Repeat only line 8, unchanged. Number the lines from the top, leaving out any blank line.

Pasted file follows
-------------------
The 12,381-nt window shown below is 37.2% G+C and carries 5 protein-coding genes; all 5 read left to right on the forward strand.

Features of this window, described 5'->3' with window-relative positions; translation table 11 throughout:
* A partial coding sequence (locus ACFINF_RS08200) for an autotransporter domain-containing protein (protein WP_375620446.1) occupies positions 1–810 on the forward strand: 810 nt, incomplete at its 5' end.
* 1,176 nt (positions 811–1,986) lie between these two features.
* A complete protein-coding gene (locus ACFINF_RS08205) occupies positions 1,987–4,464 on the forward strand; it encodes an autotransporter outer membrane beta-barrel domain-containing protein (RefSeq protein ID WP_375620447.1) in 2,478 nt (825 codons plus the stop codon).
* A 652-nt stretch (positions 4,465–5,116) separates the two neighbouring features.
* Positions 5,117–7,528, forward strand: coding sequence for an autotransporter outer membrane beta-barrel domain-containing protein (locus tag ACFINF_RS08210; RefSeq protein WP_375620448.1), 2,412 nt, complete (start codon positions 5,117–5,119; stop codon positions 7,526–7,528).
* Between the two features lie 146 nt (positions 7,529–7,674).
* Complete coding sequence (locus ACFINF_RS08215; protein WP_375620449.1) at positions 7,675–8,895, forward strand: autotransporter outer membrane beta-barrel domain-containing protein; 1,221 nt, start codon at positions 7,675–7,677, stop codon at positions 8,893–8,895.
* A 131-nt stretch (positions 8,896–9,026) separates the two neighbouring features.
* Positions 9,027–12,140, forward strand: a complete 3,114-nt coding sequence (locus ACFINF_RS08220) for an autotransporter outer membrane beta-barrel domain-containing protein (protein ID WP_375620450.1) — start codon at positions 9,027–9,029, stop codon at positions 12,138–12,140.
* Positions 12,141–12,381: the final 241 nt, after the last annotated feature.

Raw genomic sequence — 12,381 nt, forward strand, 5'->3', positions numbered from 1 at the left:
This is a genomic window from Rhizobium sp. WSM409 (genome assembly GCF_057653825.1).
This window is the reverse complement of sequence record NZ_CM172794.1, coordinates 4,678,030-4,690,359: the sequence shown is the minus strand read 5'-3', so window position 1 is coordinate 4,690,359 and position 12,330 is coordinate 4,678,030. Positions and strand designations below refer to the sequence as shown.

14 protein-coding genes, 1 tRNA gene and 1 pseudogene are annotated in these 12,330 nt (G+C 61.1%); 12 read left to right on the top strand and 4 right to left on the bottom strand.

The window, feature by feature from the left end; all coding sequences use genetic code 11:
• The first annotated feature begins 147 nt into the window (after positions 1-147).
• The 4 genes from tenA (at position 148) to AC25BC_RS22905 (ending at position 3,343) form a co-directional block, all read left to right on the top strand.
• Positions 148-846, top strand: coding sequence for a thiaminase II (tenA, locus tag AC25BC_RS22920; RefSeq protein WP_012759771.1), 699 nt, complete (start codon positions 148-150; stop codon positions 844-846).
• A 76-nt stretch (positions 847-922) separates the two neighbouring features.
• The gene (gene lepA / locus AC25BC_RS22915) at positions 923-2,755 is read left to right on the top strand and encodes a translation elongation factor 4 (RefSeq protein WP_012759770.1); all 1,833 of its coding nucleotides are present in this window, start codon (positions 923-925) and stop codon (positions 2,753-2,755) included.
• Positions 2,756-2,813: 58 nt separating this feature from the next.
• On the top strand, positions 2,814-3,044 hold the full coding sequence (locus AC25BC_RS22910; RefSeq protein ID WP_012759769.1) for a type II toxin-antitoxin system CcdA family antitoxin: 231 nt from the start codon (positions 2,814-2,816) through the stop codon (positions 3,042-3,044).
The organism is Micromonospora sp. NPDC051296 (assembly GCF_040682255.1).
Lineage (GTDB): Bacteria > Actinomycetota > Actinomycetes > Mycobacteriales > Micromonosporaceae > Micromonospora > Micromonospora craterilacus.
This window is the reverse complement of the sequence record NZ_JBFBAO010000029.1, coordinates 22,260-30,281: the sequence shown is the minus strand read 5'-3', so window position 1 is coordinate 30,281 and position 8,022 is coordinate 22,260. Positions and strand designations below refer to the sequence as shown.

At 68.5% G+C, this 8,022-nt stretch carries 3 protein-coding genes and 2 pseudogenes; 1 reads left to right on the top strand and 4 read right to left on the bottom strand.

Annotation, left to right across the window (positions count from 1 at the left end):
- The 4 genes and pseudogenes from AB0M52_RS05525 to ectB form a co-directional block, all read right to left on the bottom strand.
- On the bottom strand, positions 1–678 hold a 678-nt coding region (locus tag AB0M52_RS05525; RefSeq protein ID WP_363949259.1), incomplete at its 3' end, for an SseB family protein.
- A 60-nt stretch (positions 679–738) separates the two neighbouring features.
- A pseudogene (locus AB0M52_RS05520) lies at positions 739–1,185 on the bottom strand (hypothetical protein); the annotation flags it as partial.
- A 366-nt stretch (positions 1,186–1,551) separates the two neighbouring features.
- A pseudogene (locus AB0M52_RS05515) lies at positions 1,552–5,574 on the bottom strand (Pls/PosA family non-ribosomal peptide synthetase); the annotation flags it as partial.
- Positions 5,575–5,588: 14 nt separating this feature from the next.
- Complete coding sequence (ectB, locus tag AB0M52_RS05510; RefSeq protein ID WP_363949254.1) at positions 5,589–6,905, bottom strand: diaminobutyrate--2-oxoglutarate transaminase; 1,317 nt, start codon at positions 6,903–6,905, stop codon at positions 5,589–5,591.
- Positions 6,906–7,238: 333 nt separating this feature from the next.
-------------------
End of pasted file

* Between the two features lie 146 nt (positions 7,529–7,674).